Tuesday, April 1, 2008

Theological Reflections 1 on Priest Boot-Camp


So, Christian witness in a plural society: our trip to Bradford took us around a largely conservative Muslim area. Our course members sported an eclectic variety of head wear for the occasion. We visited a Mosque where a personable young man called Sajit talked to us of his concerns for a lost generation of disaffected Muslim youth. What has the Mosque to offer first and second generation Muslims with their culture of secular Britain mixed with rural Pakistani values and an overlaying of rude-boy and hip-hop attitudes? Add to that a generation of Imams brought up and “educated” abroad, and with little English language competence and what have you got? A disaster in the making is what you have got.

Sajit, however, is one of those saints with nothing short of the reformation of British Islam as his goal. He talked movingly of marginalisation and how that opens some to the seductions of radicalism and worse, and then he shared with us a teaching tool which he had been instrumental in developing for use in Mosque schools. This excellent tool uses the British National Curriculum Citizenship programme and applies it’s themes to Quranic teaching. He has had some problems getting some conservative Mosques to take it up, but there is progress. I would ask you to have a look at it and pass the link on to any Muslim friends you have, especially those with youngsters in the mid to late teens. Muslim Citizenship teaching tools

We followed this with a visit to a Gurdwara (see picture above), where Manjit talked us through the basic tenets of Sikhism. Manjit is a sassy young woman in her thirties and the Gurdwara was a lovely, light and airy purpose built place of worship. I have always admired Sikhism and Sikhs for their commitment to non-violence and to equality. Their belief in one God and their determination not to be an evangelistic religion makes them attractive and respectful partners in dialogue. What I also like is their ministry of hospitality and the lovely food which was prepared in honour of our visit.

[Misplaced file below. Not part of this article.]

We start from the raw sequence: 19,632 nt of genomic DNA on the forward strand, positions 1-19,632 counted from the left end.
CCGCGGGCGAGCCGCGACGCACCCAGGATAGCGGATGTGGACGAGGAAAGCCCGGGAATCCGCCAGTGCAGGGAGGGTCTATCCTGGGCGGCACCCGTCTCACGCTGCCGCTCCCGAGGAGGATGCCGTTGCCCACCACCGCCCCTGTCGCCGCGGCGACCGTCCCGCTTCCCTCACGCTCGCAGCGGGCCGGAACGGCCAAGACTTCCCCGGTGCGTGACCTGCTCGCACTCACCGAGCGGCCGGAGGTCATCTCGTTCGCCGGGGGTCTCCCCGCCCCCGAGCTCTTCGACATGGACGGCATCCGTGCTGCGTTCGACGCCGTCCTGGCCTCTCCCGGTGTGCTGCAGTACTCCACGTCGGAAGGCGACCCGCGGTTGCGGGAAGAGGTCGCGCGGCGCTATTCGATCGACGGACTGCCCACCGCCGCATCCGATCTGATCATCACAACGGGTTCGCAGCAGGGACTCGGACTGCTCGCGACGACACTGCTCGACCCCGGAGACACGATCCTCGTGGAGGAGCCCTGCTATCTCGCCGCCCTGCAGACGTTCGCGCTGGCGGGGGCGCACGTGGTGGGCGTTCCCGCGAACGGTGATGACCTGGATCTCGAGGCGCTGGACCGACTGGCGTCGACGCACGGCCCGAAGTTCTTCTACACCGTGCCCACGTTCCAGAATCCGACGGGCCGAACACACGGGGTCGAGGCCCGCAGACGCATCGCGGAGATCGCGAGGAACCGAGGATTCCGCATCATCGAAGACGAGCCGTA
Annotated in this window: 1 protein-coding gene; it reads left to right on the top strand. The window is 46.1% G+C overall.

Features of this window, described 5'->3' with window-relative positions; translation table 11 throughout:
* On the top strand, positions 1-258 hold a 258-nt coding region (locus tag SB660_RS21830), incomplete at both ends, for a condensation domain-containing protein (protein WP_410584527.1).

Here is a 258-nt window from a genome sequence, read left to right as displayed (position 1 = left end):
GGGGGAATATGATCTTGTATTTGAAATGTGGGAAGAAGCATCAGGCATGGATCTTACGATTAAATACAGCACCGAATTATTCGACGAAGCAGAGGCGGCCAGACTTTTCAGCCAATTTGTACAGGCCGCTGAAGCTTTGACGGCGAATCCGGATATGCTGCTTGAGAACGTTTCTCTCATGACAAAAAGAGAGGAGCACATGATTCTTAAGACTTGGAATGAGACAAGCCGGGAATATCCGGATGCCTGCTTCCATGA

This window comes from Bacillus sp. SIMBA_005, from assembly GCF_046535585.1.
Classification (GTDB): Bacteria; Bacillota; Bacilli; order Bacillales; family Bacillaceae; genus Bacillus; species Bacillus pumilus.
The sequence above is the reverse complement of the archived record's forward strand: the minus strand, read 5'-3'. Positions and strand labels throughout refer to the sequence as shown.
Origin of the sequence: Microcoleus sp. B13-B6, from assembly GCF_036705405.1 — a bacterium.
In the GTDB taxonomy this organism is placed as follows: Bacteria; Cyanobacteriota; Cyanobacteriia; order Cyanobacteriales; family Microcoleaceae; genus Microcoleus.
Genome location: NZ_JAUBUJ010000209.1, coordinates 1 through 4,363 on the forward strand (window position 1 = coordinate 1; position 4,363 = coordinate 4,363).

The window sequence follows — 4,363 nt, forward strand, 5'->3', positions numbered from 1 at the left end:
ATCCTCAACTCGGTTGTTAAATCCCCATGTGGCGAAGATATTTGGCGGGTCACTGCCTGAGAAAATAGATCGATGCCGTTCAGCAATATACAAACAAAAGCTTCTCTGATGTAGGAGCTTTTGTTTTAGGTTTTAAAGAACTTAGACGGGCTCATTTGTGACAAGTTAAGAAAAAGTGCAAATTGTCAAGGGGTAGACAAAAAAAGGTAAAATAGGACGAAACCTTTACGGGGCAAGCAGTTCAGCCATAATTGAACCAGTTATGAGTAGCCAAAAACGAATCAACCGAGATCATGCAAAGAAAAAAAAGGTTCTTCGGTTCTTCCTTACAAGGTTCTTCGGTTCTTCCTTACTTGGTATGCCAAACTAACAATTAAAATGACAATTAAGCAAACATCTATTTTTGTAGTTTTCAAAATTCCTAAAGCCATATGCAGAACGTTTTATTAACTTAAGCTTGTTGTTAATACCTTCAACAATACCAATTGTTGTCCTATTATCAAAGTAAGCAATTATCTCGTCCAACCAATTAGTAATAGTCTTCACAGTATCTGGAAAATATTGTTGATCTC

Back at Boot-Camp we had two Muslim visitors, Zaff and Zahira who both continued with the theme of the development of a modern British Muslim identity. Both were well educated and articulate. Both were devout Muslims and both were integrated citizens. Zaff developed Sajit’s themes of radicalism and Zahira talked movingly of her ministry, which was to challenge and educate Muslim women away from the cultural restrictions which for generations have been laid on Quranic teaching and which marginalise and disadvantage women.

I know that we could have met Muslims whose attitudes would have terrified us, but I also know that they are in the minority. The challenge for interfaith dialogue and civic relations, though, lies in the many high profile trials that are likely to take place in the coming years as terrorism plots are uncovered. Plots that will send the ignorant white underclass on to the streets in search of retribution and which will drag Manjit and other Sikhs into the slipstream. After all, aren’t they all the same, those Pakis? Asian surely equates to Muslim!

The next few years are certainly going to be a challenge, but I for one am heartened in the knowledge that there are people out there like Sajit, Zaff and Zahira.

Part of that challenge is a challenge to Christians and to Christian leadership. We don’t have to agree with the teachings of Islam to recognise that we have a responsibility to out neighbour as the parable of The Good Samaritan illustrates so effectively. For many of us that neighbour is a Muslim individual or family who we will need to love and value, to support and defend when times get rough as they surely will. For every nutter with a violent agenda and a corrupt understanding of Islam there are thousands of Sajits, Zaffs and Zahiras who need our understanding and support because they are agents of change. For every nutter with a violent agenda and a corrupt understanding of Islam there are a dozen disaffected young Muslims at a crossroads. How we behave towards them may determine the path they choose.

More to follow. I am warming to my theme.